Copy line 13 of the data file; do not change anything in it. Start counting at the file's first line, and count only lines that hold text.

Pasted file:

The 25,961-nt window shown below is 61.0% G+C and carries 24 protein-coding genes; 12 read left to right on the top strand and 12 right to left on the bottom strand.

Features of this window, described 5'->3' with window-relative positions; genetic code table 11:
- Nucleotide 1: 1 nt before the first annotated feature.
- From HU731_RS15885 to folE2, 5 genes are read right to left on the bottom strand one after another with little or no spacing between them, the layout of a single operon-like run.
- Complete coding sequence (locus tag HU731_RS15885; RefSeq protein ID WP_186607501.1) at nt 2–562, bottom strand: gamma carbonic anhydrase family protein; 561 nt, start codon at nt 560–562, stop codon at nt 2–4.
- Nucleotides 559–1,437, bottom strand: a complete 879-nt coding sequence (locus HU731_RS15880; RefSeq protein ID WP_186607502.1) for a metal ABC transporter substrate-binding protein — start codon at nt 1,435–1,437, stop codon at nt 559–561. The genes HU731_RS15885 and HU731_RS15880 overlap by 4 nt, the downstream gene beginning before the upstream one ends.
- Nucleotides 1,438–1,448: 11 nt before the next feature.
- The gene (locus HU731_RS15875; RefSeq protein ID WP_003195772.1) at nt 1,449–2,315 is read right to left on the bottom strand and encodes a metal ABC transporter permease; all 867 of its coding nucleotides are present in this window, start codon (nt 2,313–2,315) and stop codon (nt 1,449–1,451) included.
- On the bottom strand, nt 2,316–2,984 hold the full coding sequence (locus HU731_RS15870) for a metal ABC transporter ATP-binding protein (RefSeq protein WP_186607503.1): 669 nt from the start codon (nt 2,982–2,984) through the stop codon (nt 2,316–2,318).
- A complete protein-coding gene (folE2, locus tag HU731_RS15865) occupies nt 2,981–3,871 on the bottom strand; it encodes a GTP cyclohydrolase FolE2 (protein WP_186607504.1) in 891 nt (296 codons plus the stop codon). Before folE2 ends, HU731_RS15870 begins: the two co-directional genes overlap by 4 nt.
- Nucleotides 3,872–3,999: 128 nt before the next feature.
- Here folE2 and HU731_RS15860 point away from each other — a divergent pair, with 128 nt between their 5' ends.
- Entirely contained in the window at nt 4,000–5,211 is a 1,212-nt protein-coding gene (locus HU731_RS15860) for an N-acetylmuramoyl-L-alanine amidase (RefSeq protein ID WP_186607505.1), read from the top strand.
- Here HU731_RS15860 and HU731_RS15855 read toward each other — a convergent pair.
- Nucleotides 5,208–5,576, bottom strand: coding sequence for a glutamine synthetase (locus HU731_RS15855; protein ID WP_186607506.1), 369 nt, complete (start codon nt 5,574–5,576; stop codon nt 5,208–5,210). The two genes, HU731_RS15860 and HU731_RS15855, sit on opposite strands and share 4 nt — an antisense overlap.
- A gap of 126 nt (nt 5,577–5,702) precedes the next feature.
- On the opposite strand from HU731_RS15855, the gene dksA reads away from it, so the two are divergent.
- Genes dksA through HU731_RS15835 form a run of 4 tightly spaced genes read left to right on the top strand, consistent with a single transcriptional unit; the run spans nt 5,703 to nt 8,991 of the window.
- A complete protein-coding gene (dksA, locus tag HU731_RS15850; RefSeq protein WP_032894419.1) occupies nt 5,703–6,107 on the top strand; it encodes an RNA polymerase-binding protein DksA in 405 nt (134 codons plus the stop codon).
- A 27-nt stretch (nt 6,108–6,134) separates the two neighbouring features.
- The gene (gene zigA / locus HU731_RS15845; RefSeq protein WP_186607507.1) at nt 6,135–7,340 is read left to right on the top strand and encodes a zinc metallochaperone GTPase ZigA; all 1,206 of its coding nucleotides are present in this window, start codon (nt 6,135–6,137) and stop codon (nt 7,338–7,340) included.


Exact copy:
- Entirely contained in the window at nt 4,000–5,211 is a 1,212-nt protein-coding gene (locus HU731_RS15860) for an N-acetylmuramoyl-L-alanine amidase (RefSeq protein ID WP_186607505.1), read from the top strand.